Remember this? Shorthand

Much like today’s text abbreviations, language users have looked for ways to write faster. 

Shorthand, also known as stenography from the Greek “stenos” (narrow) and “graphein” (to write), was first created using the English alphabet by Sir Issac Pitman in 1837.

Pitman Shorthand is still taught, using a series of curved lines, loops, and arcs to represent sounds of vowels and consonants. John Robert Gregg (1867-1948) learned Pitman shorthand as a young man in Ireland. Before developing his own shorthand system in 1893, Gregg helped devise improvements to the French-developed Stenographie Duploye but got no credit for his work.

Gregg founded his own publishing company to print the numerous texts he devised to promote his system. Titles included Gregg Speed Studies, Progressive Exercises, and a magazine devoted to increasing the skills of stenographers.

The Gregg Shorthand Dictionary was first published in 1901 and contains 19,000 words written using the Gregg shorthand method. Following each entry, the shorthand equivalent was composed by Mrs. Winifred Kenna Richmond, acknowledged by Gregg himself for her “artistic manner.”

The book’s introduction states, “‘The Gregg Shorthand Dictionary’ should not only teach the beginner but should help the expert to crystallize his knowledge by careful classification of the shorthand forms and consistency in the use of the abbreviating devices.”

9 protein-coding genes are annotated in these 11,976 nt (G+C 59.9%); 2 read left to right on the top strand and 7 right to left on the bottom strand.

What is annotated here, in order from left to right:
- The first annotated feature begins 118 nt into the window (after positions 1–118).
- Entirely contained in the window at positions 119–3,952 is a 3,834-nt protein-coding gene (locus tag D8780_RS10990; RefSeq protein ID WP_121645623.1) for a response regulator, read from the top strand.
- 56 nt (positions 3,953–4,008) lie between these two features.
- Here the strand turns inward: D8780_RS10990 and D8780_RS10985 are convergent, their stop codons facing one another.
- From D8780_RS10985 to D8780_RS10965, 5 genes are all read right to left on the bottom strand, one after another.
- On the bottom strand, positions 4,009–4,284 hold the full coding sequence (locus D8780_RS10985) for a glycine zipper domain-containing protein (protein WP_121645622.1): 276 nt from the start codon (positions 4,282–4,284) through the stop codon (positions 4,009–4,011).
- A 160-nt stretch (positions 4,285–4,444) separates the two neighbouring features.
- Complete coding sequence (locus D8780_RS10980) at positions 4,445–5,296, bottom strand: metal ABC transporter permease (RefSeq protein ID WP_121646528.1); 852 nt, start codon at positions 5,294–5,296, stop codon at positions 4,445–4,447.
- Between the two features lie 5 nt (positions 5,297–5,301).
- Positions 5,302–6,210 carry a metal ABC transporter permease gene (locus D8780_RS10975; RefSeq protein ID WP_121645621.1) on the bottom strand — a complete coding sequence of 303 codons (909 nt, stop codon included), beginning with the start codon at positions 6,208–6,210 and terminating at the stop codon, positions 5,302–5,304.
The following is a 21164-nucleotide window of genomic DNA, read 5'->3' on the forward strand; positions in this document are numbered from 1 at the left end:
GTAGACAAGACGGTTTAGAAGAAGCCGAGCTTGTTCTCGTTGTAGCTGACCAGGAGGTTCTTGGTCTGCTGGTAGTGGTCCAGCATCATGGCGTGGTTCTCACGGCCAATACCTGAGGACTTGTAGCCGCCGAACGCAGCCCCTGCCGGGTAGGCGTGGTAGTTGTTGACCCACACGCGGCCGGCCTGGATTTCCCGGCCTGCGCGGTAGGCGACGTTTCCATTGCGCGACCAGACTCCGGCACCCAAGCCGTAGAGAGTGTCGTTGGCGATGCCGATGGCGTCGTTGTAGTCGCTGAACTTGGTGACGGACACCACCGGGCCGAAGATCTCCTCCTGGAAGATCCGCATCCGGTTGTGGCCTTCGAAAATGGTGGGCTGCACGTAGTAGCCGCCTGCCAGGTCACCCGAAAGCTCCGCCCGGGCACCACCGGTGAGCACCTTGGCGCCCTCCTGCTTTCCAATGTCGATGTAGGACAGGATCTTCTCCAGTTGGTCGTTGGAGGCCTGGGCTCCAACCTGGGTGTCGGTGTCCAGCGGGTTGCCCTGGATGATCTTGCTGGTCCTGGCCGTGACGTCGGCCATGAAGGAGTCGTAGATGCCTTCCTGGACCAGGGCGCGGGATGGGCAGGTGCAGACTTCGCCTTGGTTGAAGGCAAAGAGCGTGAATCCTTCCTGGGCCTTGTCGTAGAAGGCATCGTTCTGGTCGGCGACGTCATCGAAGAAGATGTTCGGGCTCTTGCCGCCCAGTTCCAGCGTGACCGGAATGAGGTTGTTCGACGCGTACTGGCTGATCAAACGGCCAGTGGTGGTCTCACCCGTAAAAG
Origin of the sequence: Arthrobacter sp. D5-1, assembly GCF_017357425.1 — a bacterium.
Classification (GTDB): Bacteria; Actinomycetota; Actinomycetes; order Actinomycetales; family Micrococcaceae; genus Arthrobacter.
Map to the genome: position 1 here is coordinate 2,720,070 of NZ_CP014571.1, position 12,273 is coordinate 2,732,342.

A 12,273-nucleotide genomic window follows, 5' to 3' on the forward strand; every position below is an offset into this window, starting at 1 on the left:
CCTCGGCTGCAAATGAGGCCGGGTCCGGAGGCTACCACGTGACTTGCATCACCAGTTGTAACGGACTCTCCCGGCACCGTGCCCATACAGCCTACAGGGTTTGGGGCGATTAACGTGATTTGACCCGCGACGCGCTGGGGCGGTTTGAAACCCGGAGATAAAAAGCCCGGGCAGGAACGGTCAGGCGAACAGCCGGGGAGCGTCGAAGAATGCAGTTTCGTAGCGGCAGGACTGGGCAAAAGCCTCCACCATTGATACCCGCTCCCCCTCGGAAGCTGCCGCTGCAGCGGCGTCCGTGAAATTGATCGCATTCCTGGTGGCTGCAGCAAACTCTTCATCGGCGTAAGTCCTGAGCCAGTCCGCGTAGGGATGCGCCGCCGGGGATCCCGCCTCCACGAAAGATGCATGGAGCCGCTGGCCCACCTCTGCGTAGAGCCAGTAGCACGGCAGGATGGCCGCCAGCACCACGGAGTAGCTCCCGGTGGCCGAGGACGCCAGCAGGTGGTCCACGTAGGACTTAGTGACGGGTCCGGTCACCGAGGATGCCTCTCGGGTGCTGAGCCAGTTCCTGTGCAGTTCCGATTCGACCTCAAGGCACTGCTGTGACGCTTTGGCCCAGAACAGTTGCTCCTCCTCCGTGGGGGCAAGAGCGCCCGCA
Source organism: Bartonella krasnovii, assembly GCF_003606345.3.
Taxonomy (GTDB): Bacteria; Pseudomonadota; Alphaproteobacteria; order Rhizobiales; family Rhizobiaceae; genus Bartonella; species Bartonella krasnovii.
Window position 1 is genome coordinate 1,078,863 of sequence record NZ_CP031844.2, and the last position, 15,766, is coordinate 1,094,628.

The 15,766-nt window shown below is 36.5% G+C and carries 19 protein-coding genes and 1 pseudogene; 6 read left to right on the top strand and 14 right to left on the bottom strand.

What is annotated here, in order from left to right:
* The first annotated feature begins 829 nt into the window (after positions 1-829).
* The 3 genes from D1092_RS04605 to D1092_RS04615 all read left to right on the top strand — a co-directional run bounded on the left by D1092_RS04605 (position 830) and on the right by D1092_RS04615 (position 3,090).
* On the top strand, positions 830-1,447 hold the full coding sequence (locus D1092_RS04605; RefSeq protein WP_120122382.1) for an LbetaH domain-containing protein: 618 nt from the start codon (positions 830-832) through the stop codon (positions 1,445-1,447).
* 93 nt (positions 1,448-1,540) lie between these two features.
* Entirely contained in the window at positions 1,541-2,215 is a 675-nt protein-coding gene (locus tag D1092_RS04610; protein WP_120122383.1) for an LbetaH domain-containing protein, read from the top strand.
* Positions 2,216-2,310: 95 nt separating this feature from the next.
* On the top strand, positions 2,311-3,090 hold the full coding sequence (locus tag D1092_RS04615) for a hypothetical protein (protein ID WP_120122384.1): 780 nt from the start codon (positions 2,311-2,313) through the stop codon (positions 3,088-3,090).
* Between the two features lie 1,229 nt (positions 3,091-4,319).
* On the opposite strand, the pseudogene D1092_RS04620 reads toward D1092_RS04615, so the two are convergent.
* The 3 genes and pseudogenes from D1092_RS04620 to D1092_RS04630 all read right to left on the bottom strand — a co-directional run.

From aback to zwieback, entries that were “short, simple words that any student who is still working on the early part of the Manual can easily write, such as cat, dog, etc.,” were not included in the dictionary.

In business, shorthand was used primarily to take notes at meetings or compose letters, which in turn would be translated and typed into its final format. Business schools that focused on career training offered shorthand and typewriting courses, which were also often required courses for female high school students.

As recording devices and speech-to-text programs have become more prevalent, shorthand is rarely used today. Online courses have replaced textbooks for those who would like to learn either Pitman or Gregg Shorthand.

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